These characteristics are integral to lean thinking and the Toyota Production System (TPS).

Lean as a system of “institutional craftsmanship”

In his book Just-In-Time for Today and Tomorrow (Productivity Press, 1988), published exactly 20 years before Sennett’s, Taiichi Ohno provides clues to how TPS embodies institutional craftsmanship.

Quoting a passage from his earlier book, Toyota Production System: Beyond Large-Scale Production, he writes:

  • Using the analogy of a baseball team, autonomation [one pillar of TPS] corresponds to the skill and talent of individual players while just-in-time [the other pillar of TPS] is the teamwork involved in reaching an agreedupon objective.
  • A strong baseball team has mastered the plays; it can meet any situation with coordinated action. In manufacturing, the production team that has mastered the just-in-time system is exactly like a baseball team that plays well together.
  • In the autonomated system, visual control, or “management by sight,” can help bring production weaknesses—in each player, that is—to the surface. This allows us then to take measures to strengthen the players involved. (p. 34)

We see the outward-facing perspective—the mastery of coordinated plays that respond to “any situation”; the transparency that brings weaknesses to light so that individuals and discrete segments of a process can be developed; and the interplay within the system that makes it work.

Ohno extends the baseball analogy to describe the way that TPS integrates teamwork as part of the system: “A championship team combines good teamwork with individual skill. Likewise, a production line where just-in-time and autonomation work together is stronger than other lines. Its power is in the synergy of these two factors.”

He rejects competition as the basis for motivation: “To develop teamwork, the competition between players must be eliminated and a spirit of mutual cooperation created. The Toyota system endeavors to instill a team atmosphere naturally by having workers develop skills in several areas.” (p. 35) The team works together in a natural flow of problem-solving to improve its ability and each individual’s ability to make the plays needed. In order to do that, the players must have internalized their knowledge; it must have become tacit knowledge. That only comes through repeated practice.

The role of the gemba walk

For Ohno, being in the gemba (the actual workplace), was a core principle that drove the evolution of skills and connected leaders to the real work and the real state of affairs. Lean practitioners now talk about “gemba walks” and “leader standard work.”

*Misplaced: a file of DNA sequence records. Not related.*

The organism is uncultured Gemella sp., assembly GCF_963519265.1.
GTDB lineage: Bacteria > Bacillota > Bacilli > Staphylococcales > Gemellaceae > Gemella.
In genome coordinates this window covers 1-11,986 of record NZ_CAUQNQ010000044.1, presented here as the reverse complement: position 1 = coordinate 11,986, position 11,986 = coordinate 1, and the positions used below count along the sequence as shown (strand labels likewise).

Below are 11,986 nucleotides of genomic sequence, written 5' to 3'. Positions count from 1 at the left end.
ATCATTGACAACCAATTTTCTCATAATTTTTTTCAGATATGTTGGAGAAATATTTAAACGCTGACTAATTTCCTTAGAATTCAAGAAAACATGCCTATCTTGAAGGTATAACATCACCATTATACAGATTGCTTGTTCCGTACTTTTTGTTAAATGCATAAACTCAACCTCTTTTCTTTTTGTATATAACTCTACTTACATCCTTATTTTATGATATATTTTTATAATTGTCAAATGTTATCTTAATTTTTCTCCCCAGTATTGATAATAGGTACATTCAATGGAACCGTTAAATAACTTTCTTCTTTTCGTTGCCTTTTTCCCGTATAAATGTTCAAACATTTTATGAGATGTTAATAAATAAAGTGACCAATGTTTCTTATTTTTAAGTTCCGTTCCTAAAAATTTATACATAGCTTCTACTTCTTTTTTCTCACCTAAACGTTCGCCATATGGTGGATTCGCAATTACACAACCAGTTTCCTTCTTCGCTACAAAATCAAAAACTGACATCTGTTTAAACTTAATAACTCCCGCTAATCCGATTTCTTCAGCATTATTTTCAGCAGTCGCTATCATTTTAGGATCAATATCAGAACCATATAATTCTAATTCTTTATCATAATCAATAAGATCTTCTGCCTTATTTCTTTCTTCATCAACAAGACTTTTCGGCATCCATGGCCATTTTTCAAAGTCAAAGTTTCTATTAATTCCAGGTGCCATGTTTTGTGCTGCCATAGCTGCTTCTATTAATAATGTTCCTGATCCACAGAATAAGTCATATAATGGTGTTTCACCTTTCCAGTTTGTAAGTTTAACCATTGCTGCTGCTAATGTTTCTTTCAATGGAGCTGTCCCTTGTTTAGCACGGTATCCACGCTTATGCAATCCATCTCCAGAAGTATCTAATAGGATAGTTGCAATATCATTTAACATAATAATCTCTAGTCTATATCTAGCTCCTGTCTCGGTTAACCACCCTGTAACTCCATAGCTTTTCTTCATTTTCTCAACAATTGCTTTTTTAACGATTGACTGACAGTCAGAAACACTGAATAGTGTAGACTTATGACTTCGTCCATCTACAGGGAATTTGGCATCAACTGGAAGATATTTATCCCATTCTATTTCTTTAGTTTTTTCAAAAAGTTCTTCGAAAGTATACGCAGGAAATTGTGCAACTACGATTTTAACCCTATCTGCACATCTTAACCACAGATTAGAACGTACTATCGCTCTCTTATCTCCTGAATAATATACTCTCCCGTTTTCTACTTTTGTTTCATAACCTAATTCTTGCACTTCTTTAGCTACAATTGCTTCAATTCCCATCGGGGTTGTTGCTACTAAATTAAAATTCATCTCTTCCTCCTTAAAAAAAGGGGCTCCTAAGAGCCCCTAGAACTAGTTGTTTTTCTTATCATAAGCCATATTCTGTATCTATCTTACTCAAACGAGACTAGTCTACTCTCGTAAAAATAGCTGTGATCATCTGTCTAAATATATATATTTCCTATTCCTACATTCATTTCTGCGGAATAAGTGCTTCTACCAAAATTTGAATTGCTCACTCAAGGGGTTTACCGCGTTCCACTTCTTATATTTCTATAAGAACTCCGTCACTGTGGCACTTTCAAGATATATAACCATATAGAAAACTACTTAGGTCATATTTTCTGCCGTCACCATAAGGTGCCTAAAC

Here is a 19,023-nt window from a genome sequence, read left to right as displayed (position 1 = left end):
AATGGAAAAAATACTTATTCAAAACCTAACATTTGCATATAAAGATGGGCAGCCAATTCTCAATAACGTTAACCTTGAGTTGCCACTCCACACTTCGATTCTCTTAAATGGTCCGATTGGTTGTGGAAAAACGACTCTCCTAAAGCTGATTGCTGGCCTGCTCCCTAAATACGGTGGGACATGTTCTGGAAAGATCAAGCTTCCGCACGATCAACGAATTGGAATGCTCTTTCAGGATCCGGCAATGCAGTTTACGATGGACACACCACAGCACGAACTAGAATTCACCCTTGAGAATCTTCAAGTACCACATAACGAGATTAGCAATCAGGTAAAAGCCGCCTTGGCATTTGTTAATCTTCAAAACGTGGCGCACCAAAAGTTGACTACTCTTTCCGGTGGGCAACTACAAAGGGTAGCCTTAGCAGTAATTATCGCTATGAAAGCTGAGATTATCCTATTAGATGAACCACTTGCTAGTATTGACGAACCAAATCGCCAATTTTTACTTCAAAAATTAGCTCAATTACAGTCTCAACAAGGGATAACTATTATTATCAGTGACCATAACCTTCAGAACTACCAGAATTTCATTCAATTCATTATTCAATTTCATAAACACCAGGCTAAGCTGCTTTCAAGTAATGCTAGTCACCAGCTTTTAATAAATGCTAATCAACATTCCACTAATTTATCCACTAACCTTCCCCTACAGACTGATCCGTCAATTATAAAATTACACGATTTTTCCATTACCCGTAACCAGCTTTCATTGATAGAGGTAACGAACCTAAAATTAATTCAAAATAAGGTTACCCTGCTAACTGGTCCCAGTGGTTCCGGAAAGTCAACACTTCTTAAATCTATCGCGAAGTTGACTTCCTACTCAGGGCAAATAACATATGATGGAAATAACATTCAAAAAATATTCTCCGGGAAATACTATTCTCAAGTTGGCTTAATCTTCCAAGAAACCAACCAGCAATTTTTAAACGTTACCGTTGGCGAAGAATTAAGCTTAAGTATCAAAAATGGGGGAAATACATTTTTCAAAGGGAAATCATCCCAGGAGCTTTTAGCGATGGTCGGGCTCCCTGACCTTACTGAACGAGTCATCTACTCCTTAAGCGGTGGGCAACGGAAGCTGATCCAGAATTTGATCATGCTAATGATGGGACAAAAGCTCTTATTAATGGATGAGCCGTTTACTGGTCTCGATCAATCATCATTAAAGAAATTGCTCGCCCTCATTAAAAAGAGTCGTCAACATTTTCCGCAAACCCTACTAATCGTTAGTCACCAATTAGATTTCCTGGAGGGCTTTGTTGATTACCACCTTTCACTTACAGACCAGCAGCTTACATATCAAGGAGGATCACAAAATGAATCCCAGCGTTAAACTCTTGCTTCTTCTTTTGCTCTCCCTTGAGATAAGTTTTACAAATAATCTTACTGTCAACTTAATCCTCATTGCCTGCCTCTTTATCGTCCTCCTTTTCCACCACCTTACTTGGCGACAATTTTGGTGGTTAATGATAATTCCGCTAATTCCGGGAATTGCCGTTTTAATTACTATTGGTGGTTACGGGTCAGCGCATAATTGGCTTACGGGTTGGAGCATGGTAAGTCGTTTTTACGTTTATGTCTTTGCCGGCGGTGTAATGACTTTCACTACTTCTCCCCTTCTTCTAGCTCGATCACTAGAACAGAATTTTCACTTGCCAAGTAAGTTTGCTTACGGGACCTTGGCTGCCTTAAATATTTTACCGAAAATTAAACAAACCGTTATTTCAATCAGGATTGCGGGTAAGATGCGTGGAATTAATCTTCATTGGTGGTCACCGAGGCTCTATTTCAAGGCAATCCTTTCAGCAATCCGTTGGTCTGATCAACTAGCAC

Back when Ohno was writing, the idea of going to the gemba was put forth by Tom Peters as “management by walking around” (MBWA). In writing about MBWA, Ohno sheds light that helps connect the dots between gemba walks, visual management, and engagement:

  • Talking about it is easy—but it is actually difficult to “wander” effectively around the workplace. A manager wandering aimlessly can only bring about more negative results than positive ones. This disturbs people in the workplace and interferes with the work flow.
  • For the manager wandering around the workplace, signs, charts, data, and standards that accurately measure current workplace conditions are indispensable. Although it is important to converse with the people working in the workplace, visual indicators are more desirable. (p. 81)
  • [T]he objective of MBWA is to establish our own checkpoints. If… standards are posted around the production plant, MBWA effectiveness will increase dramatically. The group, applying such standards from top to bottom, will become extremely responsive and develop a common awareness towards work.” (pp. 97-98)

We see again the impersonality of standards, the importance of talking about the work, and the greater importance of getting everyone to see the same thing and develop a common awareness, to maintain an outward-facing focus on the process.

Continually evolving skills

For Ohno, the tenets of the Toyota Production System were not static; they had to evolve and adapt continually. And that could not be sustained through mere imitation. He writes: